semester san diego state university 1996
English 519: American Ethnic Literature
Critiquing the Dynamics of Stereotypes in 20th Century U.S. ‘Textual Culture’
If we think of stereotypes as a species of puppet or mannequin, who then are their authors, their agents, their puppeteers? Extending this allegorical premise, who builds and finances the theater within which these puppets ‘play’? And why are we such a captive, supportive audience?
Shifting gears now, leaving the allegorical world and entering the so-called real world of this classroom, where does the word "ethnic" in the catalogue title of this class come from? We hear it. We use it. But where was it crafted and to what end? What is the history of the word?
Because really: do any of us know what we mean when we say "Ethnic"? How about "American"? or, even, "Fiction"? Could it be that critical inquiry into the murky origins of these oft-used, little understood designations will help us to better think through ethnic literature of the United States? Is there a literature anywhere that is not quote/unquote "ethnic."
These questions and others will drive our whirlwind three-week adventure. Yes, there is a significant amount of reading. No, your eyes will not revolt; your wallet, however, is another story--please make sure you are ready to work through the challenge this short-semester project constitutes.
In short, brace yourself. Our working collective will attempt to make our significant investment of time and capital all worth while. But please remember: a class is only as good as the students that make it up (the professor, too, has to keep up her or his end of things).
Returning to the allegorical vein of the opening paragraph, imagine our class as a kind of advanced-vertebrate animal. Next, picture yourself as an essential body organ (your pick!) in this animal, an organ vital to the survival and growth of the organism.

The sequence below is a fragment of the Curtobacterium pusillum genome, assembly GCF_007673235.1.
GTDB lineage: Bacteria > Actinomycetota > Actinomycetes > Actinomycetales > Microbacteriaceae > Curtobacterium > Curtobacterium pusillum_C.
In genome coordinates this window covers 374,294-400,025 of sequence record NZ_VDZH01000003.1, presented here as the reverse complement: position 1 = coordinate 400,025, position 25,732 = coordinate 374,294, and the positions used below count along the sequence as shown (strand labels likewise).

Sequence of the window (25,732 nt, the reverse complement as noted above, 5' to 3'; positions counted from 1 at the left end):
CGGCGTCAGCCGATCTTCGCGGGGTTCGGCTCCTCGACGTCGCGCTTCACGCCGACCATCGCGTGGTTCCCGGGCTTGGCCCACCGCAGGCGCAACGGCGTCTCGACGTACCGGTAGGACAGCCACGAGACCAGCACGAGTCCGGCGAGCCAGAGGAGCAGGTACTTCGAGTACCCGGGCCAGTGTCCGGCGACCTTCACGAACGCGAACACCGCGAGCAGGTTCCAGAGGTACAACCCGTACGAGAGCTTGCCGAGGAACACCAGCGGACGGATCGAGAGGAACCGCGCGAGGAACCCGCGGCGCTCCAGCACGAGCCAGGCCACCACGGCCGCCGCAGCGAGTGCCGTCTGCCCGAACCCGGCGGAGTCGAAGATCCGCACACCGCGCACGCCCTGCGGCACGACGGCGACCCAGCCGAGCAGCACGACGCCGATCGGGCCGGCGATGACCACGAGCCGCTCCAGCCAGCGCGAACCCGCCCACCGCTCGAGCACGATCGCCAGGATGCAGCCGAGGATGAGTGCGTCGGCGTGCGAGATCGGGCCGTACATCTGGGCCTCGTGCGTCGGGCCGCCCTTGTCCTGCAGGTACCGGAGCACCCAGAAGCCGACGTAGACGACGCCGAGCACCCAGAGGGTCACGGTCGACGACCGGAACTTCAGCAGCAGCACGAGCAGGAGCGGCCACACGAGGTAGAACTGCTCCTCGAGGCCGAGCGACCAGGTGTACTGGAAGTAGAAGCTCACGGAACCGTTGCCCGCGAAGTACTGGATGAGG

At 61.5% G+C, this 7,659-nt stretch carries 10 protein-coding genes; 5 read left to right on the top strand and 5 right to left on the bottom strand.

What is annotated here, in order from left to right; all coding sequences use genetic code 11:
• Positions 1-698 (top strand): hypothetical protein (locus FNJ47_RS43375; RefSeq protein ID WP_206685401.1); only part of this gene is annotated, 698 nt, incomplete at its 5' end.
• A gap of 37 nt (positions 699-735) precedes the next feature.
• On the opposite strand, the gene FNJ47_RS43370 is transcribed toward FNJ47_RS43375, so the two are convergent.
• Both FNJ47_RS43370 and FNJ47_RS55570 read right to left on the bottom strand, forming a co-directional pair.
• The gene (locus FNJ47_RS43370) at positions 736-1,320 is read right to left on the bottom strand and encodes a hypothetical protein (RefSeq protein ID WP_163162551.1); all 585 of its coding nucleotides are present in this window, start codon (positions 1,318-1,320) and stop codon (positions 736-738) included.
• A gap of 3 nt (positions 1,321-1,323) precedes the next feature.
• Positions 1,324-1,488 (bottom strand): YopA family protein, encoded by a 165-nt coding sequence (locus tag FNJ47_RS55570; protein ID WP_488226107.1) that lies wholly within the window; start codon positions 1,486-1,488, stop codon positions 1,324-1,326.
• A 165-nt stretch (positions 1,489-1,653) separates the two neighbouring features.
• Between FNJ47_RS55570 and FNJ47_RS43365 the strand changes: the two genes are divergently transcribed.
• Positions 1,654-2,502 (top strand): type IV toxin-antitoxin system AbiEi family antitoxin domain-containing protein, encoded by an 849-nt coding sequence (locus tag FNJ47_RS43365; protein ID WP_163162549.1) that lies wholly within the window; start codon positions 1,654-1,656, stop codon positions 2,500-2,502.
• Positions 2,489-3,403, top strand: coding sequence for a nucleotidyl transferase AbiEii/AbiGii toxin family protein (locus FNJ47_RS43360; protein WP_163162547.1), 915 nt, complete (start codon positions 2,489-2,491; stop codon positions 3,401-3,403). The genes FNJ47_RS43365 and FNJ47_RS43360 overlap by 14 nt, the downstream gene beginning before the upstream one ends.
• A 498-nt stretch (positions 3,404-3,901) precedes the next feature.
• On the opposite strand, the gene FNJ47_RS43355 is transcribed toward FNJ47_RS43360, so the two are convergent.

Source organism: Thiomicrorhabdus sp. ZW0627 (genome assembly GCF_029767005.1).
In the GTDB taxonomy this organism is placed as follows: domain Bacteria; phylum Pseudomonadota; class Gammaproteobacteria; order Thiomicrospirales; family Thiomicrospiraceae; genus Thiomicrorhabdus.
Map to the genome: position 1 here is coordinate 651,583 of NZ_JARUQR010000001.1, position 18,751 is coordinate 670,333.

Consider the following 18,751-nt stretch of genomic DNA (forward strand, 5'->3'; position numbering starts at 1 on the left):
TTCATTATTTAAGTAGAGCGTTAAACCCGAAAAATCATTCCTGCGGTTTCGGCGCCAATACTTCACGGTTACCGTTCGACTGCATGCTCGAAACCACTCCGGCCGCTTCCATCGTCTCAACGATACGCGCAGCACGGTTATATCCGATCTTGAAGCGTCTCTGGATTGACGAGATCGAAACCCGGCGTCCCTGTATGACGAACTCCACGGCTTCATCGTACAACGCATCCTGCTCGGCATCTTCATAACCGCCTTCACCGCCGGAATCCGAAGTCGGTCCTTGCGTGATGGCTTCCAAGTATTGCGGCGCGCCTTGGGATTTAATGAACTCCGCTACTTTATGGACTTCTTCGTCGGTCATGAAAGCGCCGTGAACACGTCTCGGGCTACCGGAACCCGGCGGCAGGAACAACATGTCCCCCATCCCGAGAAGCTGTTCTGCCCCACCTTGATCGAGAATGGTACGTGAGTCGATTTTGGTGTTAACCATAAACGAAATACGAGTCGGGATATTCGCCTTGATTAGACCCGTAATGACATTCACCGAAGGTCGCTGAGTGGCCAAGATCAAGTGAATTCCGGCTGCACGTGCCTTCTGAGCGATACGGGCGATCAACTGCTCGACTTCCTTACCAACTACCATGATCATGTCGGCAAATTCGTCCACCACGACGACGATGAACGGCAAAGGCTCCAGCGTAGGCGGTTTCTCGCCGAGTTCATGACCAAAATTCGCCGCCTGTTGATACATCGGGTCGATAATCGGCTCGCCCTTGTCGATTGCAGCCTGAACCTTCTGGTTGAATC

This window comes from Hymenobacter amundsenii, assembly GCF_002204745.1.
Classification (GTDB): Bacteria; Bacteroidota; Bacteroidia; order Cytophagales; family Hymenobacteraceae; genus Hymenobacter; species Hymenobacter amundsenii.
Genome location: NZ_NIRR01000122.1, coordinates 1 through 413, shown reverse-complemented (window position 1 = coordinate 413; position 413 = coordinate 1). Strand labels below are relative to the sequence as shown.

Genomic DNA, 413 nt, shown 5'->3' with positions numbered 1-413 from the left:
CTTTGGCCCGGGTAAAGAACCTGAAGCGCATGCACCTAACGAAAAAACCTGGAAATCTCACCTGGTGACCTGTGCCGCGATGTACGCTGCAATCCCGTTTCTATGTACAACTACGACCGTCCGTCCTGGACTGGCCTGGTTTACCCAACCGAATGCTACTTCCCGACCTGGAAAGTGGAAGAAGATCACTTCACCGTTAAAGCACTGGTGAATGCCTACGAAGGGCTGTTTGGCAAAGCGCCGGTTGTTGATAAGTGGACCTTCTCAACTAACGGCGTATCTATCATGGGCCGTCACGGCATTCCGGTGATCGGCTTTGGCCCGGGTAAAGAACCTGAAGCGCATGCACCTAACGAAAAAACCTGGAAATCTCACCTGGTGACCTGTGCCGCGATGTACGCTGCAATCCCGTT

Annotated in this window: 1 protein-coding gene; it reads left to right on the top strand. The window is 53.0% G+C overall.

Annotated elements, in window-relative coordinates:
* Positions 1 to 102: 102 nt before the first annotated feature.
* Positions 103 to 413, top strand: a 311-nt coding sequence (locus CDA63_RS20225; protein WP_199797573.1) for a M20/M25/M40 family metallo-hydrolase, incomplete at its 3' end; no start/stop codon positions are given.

Missing a summer session class is like missing two to three classes during the regular school term. Return now to the image of our animal, cutting class is sort of like the liver of our creature deciding to take a week-long vacation. Needless to say, the beast would perish. Our class suffers similarly when your decide to play ‘slacker.’ What I am trying to avoid saying and must say anyway is that I will have to be rather severe and ask that you miss no more than one or two class periods. Of course, having less than two absences strengthens the possibility of receiving an "A" level grade. If you miss more than two sessions, I will strongly suggest that you withdraw from the class.
Hold on to your hats and eat lots of carrots--we will be reading and writing with abandon. I look forward to working with you.
PS: One last question: How does the interpretation of literature, film and popular culture shift if we think of it less as a "represenation of reality" or "mirror of culture" and more a series of calculated masques, a series of seductive mannequins.
Required Texts Available at Aztec Shops
Sandra Cisneros Loose Woman (Random House)
Fiction & Memoir
From Heaven (Fantagraphics)
Distributed and Paid for IN Class
Jessica Hagedorn Dogeaters (Pandora)
Required Texts Available after August 1 at Off the Record, 6130 El Cajon Boulevard (265-0507)
Los Lobos La pistola y el corazón (Warner Records)
Required Texts, Free, Screened in Class
Douglas Sirk Imitation
of Life (1959 Universal)
One 40% Attendance, In-class
Challenges, Class Participation
My Office Hours are from
1 to 2pm on Monday, Tuesday and Wednesdays in the Adams Humanities Building,
room 4117. If these hours are not convenient do not hesitate to call &594-1524
to schedule an appointment or discuss class issues by phone.
William Anthony Nericcio